Pediatric Spinal Cord Injury

The spinal cord is part of your child’s nervous system. It carries messages between the brain and the nerves throughout the body that control organs and muscles. If your child receives an injury to the spinal cord, any nerves in the cord from the point where it’s injured and below fail to work as they should.


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What is a Pediatric Spinal Cord Injury?

When the nerves stop working, your child’s body can be affected in ways you can see, such as an inability to move his legs. Doctors will diagnose and help your child manage any loss of movement. Other functions we often take for granted also are affected by damaged nerves. Among these are the ability to control the bladder and the flow of urine. When the nerves that normally control messages to start and stop the flow of urine do not work properly, it is called neurogenic bladder.

What are the signs and symptoms of a Pediatric Spinal Cord Injury?

If your child has immediate head, neck or back pain or has trouble with feeling or control in his or arms or legs, you should call 911 and avoid moving your child.


The first sign of a spinal cord injury usually is trauma. Spinal cord injuries occur most often in major trauma, such as from a car accident or fall from height. Trauma to a child’s face, that causes the pelvis, or top of the hip bones, to fracture, or that penetrates the spine, can injure the spinal cord.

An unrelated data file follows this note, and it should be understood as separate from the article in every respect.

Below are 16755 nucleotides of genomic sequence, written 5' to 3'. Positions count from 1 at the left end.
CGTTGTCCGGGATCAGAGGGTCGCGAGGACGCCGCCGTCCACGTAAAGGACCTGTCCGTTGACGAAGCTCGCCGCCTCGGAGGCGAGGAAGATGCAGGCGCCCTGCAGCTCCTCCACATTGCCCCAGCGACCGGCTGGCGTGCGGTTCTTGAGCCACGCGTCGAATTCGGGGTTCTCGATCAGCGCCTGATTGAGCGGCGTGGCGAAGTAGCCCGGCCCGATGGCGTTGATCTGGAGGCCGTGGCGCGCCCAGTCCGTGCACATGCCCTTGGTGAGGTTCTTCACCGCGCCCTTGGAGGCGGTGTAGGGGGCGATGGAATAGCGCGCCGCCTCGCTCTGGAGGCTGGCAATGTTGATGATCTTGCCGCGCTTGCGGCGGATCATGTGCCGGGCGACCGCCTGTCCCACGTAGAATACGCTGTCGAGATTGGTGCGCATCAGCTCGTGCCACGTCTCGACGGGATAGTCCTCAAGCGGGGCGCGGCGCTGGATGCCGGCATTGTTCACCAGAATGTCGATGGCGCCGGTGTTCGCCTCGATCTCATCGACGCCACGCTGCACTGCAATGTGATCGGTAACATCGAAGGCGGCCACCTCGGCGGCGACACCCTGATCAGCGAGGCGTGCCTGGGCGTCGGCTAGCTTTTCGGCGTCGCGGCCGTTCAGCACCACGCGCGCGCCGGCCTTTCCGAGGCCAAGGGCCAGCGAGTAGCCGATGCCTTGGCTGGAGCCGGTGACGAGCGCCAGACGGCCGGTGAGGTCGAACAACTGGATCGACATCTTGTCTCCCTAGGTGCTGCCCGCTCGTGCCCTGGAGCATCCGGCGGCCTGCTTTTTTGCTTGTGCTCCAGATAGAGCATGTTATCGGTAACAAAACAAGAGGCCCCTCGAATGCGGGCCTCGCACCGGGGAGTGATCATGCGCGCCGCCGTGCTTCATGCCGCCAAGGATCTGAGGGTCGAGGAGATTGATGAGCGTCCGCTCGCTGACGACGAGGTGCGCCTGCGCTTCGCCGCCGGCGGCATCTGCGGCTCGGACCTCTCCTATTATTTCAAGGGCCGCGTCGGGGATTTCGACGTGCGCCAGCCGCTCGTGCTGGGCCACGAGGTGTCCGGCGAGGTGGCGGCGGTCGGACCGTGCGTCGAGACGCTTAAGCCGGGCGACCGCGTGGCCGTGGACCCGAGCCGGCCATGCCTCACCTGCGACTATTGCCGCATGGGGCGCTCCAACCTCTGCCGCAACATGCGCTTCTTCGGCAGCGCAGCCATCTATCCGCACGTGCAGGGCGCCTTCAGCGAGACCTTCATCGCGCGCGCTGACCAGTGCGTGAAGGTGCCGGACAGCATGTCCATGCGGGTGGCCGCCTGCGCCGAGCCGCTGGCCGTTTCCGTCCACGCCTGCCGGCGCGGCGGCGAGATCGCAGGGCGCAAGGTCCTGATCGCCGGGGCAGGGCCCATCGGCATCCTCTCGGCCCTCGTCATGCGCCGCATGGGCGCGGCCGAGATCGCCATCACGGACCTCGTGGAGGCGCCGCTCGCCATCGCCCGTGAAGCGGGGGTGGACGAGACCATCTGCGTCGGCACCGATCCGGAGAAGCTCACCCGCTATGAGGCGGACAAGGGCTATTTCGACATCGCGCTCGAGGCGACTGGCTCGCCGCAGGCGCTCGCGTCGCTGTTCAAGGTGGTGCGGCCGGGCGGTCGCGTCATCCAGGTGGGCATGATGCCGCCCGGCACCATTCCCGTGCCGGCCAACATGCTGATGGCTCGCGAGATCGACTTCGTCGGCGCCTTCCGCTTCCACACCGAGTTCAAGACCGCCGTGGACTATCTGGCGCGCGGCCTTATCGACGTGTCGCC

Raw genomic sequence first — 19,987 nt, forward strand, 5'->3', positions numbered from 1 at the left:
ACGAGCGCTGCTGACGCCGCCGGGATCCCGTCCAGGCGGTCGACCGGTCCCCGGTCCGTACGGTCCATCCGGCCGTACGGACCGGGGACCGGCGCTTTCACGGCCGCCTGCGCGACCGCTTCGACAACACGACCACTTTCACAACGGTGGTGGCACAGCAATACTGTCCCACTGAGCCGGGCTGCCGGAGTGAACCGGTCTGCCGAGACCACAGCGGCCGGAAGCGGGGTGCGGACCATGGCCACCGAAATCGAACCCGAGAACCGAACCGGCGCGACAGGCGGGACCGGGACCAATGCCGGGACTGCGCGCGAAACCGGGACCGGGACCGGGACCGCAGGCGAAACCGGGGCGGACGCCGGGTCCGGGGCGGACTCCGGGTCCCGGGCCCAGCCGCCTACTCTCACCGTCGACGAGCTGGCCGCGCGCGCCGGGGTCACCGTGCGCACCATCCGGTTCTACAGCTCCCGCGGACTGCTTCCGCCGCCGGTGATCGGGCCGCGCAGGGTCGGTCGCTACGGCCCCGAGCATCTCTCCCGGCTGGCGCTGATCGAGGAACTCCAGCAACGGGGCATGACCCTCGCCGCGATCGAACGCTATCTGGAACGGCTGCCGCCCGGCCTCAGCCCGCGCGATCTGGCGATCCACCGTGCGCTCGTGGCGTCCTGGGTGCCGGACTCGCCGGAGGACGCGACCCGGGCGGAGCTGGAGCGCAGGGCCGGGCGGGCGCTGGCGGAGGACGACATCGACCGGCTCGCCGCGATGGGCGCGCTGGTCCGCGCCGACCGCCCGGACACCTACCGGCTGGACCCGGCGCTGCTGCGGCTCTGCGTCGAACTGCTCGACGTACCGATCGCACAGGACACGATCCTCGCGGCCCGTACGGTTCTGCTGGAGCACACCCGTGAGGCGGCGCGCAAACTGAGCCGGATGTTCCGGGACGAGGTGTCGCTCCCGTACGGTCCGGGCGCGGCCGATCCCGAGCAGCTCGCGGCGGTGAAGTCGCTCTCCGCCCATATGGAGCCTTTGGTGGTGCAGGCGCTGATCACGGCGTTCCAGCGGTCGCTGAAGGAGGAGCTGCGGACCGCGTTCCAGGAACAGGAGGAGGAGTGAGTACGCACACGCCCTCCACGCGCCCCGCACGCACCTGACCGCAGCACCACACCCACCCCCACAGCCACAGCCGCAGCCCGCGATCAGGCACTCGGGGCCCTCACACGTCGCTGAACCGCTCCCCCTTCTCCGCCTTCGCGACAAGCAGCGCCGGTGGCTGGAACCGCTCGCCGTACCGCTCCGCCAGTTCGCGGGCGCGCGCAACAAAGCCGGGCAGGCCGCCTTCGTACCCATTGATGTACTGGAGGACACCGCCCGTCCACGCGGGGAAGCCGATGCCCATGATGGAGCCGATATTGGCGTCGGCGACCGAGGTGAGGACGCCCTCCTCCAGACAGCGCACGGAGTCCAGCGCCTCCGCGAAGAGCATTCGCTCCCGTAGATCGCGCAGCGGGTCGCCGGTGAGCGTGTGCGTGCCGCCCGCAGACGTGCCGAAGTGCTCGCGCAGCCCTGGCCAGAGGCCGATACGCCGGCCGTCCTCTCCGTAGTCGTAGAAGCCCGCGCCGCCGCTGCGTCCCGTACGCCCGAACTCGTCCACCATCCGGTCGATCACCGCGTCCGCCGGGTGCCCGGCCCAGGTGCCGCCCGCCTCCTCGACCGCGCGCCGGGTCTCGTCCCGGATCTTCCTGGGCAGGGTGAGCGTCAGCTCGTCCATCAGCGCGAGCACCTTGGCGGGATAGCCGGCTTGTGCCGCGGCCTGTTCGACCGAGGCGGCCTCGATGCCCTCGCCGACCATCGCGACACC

Other symptoms of a spinal cord injury include:

  • Trouble walking or breathing
  • Lumps along the spine or on your child’s head

Symptoms of a neurogenic bladder from spinal cord injury include:

How is a Pediatric Spinal Cord Injury diagnosed?


A spinal cord injury may be diagnosed as part of an overall emergency assessment following trauma. Usually, if an emergency doctor thinks your child has a spinal cord injury, the hospital performs emergency imaging including:

Neurological Exam

Doctors perform complete neurological exams a few days after an injury occurs so they can assess how the injury affects the child’s ability to use muscles and feel sensations. They combine information from the neurological exam with information from imaging exams to assign a classification of the injury based on a standard scale.

Neurophysiological tests may check for evoked potential, or how well nerve signal pathways work through the spinal cord.

Urological testing

Urine samples and a test called a urodynamic study can be used to diagnose a neurogenic bladder. During the study, your child’s bladder is filled with saline, or a salt solution, to allow doctors to measure the volume, tone and pressure of the bladder, along with how well it contracts.